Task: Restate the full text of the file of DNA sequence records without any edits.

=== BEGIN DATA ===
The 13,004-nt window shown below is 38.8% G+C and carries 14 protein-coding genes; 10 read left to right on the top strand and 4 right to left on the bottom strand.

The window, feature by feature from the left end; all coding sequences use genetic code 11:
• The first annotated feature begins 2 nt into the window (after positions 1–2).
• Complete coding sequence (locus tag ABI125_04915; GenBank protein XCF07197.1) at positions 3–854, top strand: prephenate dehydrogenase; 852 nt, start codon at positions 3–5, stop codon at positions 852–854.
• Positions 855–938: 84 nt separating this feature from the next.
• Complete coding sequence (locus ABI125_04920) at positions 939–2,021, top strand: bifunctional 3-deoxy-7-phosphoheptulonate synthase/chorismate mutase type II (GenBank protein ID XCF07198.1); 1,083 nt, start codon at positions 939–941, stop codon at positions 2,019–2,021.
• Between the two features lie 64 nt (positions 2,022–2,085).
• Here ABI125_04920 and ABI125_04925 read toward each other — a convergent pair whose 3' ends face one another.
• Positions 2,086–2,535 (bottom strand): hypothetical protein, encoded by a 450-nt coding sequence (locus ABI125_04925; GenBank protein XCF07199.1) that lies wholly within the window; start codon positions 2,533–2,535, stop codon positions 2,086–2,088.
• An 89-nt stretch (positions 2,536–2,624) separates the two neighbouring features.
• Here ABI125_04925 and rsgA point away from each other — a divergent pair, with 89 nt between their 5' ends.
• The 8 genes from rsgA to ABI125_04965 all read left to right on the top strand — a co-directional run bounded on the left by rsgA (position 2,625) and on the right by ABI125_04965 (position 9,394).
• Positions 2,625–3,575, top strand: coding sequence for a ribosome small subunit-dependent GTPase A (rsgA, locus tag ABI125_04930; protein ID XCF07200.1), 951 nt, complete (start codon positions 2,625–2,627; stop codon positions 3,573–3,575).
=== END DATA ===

The 13,004-nt window shown below is 38.8% G+C and carries 14 protein-coding genes; 10 read left to right on the top strand and 4 right to left on the bottom strand.

The window, feature by feature from the left end; all coding sequences use genetic code 11:
• The first annotated feature begins 2 nt into the window (after positions 1–2).
• Complete coding sequence (locus tag ABI125_04915; GenBank protein XCF07197.1) at positions 3–854, top strand: prephenate dehydrogenase; 852 nt, start codon at positions 3–5, stop codon at positions 852–854.
• Positions 855–938: 84 nt separating this feature from the next.
• Complete coding sequence (locus ABI125_04920) at positions 939–2,021, top strand: bifunctional 3-deoxy-7-phosphoheptulonate synthase/chorismate mutase type II (GenBank protein ID XCF07198.1); 1,083 nt, start codon at positions 939–941, stop codon at positions 2,019–2,021.
• Between the two features lie 64 nt (positions 2,022–2,085).
• Here ABI125_04920 and ABI125_04925 read toward each other — a convergent pair whose 3' ends face one another.
• Positions 2,086–2,535 (bottom strand): hypothetical protein, encoded by a 450-nt coding sequence (locus ABI125_04925; GenBank protein XCF07199.1) that lies wholly within the window; start codon positions 2,533–2,535, stop codon positions 2,086–2,088.
• An 89-nt stretch (positions 2,536–2,624) separates the two neighbouring features.
• Here ABI125_04925 and rsgA point away from each other — a divergent pair, with 89 nt between their 5' ends.
• The 8 genes from rsgA to ABI125_04965 all read left to right on the top strand — a co-directional run bounded on the left by rsgA (position 2,625) and on the right by ABI125_04965 (position 9,394).
• Positions 2,625–3,575, top strand: coding sequence for a ribosome small subunit-dependent GTPase A (rsgA, locus tag ABI125_04930; protein ID XCF07200.1), 951 nt, complete (start codon positions 2,625–2,627; stop codon positions 3,573–3,575).